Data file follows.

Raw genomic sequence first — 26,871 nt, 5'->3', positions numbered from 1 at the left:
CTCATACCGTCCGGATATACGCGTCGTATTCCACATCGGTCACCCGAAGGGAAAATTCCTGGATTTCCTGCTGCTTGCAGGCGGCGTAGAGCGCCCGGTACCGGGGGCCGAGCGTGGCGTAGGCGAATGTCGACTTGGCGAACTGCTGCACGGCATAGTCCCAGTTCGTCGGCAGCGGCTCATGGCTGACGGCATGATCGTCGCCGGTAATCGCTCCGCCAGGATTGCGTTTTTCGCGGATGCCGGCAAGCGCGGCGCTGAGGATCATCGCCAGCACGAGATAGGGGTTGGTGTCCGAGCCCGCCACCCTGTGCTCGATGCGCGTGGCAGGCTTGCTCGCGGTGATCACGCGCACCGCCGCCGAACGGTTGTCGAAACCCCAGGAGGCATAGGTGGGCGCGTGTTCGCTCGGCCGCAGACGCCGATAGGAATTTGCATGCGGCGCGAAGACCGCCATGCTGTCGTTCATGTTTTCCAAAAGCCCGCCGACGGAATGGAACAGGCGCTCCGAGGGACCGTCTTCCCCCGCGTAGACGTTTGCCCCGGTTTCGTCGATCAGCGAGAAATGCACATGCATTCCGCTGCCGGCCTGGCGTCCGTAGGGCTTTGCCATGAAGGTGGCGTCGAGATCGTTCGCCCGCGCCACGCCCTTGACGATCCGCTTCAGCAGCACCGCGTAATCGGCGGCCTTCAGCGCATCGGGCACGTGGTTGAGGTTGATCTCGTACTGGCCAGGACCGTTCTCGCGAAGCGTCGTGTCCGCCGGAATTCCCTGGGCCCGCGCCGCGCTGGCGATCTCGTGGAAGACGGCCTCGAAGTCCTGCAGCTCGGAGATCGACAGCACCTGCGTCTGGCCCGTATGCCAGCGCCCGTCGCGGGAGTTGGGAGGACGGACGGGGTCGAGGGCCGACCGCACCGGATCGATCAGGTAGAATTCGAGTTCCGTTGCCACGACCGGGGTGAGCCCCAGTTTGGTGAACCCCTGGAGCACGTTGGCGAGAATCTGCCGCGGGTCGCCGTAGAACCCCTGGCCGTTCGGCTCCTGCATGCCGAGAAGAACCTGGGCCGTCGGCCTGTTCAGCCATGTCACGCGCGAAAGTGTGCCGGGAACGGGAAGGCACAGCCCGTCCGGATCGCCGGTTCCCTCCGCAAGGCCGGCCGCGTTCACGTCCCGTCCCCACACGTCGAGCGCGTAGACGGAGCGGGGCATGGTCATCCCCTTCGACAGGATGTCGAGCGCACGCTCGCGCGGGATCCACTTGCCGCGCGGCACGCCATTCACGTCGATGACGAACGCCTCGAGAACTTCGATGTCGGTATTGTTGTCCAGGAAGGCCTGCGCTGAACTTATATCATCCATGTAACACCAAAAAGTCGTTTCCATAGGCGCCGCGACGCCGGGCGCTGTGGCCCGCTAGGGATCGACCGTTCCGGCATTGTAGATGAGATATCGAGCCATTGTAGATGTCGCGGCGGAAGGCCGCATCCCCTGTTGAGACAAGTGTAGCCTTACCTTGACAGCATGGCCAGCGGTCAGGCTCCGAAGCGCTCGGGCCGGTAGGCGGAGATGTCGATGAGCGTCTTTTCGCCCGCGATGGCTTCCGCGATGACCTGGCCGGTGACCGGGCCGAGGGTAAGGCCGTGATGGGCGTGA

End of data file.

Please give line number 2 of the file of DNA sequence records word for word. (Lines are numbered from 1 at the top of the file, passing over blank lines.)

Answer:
CTCATACCGTCCGGATATACGCGTCGTATTCCACATCGGTCACCCGAAGGGAAAATTCCTGGATTTCCTGCTGCTTGCAGGCGGCGTAGAGCGCCCGGTACCGGGGGCCGAGCGTGGCGTAGGCGAATGTCGACTTGGCGAACTGCTGCACGGCATAGTCCCAGTTCGTCGGCAGCGGCTCATGGCTGACGGCATGATCGTCGCCGGTAATCGCTCCGCCAGGATTGCGTTTTTCGCGGATGCCGGCAAGCGCGGCGCTGAGGATCATCGCCAGCACGAGATAGGGGTTGGTGTCCGAGCCCGCCACCCTGTGCTCGATGCGCGTGGCAGGCTTGCTCGCGGTGATCACGCGCACCGCCGCCGAACGGTTGTCGAAACCCCAGGAGGCATAGGTGGGCGCGTGTTCGCTCGGCCGCAGACGCCGATAGGAATTTGCATGCGGCGCGAAGACCGCCATGCTGTCGTTCATGTTTTCCAAAAGCCCGCCGACGGAATGGAACAGGCGCTCCGAGGGACCGTCTTCCCCCGCGTAGACGTTTGCCCCGGTTTCGTCGATCAGCGAGAAATGCACATGCATTCCGCTGCCGGCCTGGCGTCCGTAGGGCTTTGCCATGAAGGTGGCGTCGAGATCGTTCGCCCGCGCCACGCCCTTGACGATCCGCTTCAGCAGCACCGCGTAATCGGCGGCCTTCAGCGCATCGGGCACGTGGTTGAGGTTGATCTCGTACTGGCCAGGACCGTTCTCGCGAAGCGTCGTGTCCGCCGGAATTCCCTGGGCCCGCGCCGCGCTGGCGATCTCGTGGAAGACGGCCTCGAAGTCCTGCAGCTCGGAGATCGACAGCACCTGCGTCTGGCCCGTATGCCAGCGCCCGTCGCGGGAGTTGGGAGGACGGACGGGGTCGAGGGCCGACCGCACCGGATCGATCAGGTAGAATTCGAGTTCCGTTGCCACGACCGGGGTGAGCCCCAGTTTGGTGAACCCCTGGAGCACGTTGGCGAGAATCTGCCGCGGGTCGCCGTAGAACCCCTGGCCGTTCGGCTCCTGCATGCCGAGAAGAACCTGGGCCGTCGGCCTGTTCAGCCATGTCACGCGCGAAAGTGTGCCGGGAACGGGAAGGCACAGCCCGTCCGGATCGCCGGTTCCCTCCGCAAGGCCGGCCGCGTTCACGTCCCGTCCCCACACGTCGAGCGCGTAGACGGAGCGGGGCATGGTCATCCCCTTCGACAGGATGTCGAGCGCACGCTCGCGCGGGATCCACTTGCCGCGCGGCACGCCATTCACGTCGATGACGAACGCCTCGAGAACTTCGATGTCGGTATTGTTGTCCAGGAAGGCCTGCGCTGAACTTATATCATCCATGTAACACCAAAAAGTCGTTTCCATAGGCGCCGCGACGCCGGGCGCTGTGGCCCGCTAGGGATCGACCGTTCCGGCATTGTAGATGAGATATCGAGCCATTGTAGATGTCGCGGCGGAAGGCCGCATCCCCTGTTGAGACAAGTGTAGCCTTACCTTGACAGCATGGCCAGCGGTCAGGCTCCGAAGCGCTCGGGCCGGTAGGCGGAGATGTCGATGAGCGTCTTTTCGCCCGCGATGGCTTCCGCGATGACCTGGCCGGTGACCGGGCCGAGGGTAAGGCCGTGATGGGCGTGA